An Arkansas energy provider is sweetening the deal for crypto miners in the state with a special tariff to keep costs down as the industry faces compounded challenges.

Entergy, the Fortune 500 company that specializes in distributing electric power to customers in the American South, is offering a bulk price for mining operations in a state which already has some of the lowest energy costs in the U.S.

First proposed earlier this year, the energy charge ranges from $0.75 to just over a penny per kilowatt-hour, a spokesperson for the company told Arkansas Business.



This is well below the state’s average of $0.10 per kilowatt-hour paid by commercial customers in Arkansas, which is already below the national average of $0.13.

However, each client’s bill could vary depending on additional charges, such as demand charges, as well as any extra costs the provider needs to cover, like energy efficiency.

Entergy, which is the state’s largest power company, will evaluate whether customers qualify for the special tariff based on their power usage and whether they are directly involved in crypto mining. 

Recipients have to put forward a three-month deposit to secure the rate, as well as further backing in the form of a surety bond or letter of credit.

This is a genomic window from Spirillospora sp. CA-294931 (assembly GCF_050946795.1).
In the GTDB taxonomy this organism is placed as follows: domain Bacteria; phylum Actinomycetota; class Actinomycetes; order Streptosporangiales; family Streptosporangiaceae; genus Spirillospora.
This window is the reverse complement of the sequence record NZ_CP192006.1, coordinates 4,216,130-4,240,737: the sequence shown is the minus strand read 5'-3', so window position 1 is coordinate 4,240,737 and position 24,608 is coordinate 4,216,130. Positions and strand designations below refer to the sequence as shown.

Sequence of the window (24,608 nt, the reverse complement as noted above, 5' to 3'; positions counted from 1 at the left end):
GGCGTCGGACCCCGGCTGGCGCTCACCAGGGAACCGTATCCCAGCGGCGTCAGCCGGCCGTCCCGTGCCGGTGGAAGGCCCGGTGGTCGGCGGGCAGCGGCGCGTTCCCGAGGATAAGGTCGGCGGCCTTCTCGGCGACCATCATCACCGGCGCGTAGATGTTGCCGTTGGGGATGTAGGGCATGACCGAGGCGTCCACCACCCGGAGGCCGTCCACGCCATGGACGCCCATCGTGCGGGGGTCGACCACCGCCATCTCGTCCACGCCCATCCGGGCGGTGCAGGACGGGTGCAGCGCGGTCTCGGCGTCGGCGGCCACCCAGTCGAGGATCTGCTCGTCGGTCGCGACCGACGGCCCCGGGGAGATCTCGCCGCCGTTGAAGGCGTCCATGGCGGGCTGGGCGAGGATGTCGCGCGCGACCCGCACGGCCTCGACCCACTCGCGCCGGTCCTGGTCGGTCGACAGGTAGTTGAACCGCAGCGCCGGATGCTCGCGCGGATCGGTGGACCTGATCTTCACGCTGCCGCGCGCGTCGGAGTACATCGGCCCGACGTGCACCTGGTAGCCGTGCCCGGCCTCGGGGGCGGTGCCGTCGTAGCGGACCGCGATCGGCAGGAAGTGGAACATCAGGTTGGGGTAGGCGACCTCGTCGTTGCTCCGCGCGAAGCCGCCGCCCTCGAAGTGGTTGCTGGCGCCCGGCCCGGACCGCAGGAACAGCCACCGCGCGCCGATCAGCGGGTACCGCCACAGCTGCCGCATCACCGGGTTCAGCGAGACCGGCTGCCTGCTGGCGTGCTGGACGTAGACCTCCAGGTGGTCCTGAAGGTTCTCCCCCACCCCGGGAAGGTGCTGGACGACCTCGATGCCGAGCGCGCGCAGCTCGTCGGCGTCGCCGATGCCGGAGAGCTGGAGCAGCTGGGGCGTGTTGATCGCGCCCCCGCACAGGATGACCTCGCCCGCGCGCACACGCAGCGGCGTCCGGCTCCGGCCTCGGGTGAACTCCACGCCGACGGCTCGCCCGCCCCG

Decrypt has contacted Entergy for further comment.


Crypto miners face tough conditions

Arkansas, which enjoys some of the lowest electricity bills in the U.S., has already attracted several major mining operations thanks to both energy prices and cheap land.

Local business Cryptic Farms has opened four Bitcoin hubs in the past year across the state,  while companies GMI Computing, United BitEngine, and Juice Tech have all flocked to the northeastern city of Newport.

The Arkansas boom comes at a time of tough conditions for crypto miners, as the perfect storm of low Bitcoin prices and high energy costs puts strain on many businesses.

Last month, Bitcoin miner Bitdeer delayed its $4 billion deal to go public for the third time, as investor appetite for the sector cools.

Other companies such as Compute North have been unable to see out the crypto winter and declared bankruptcy.

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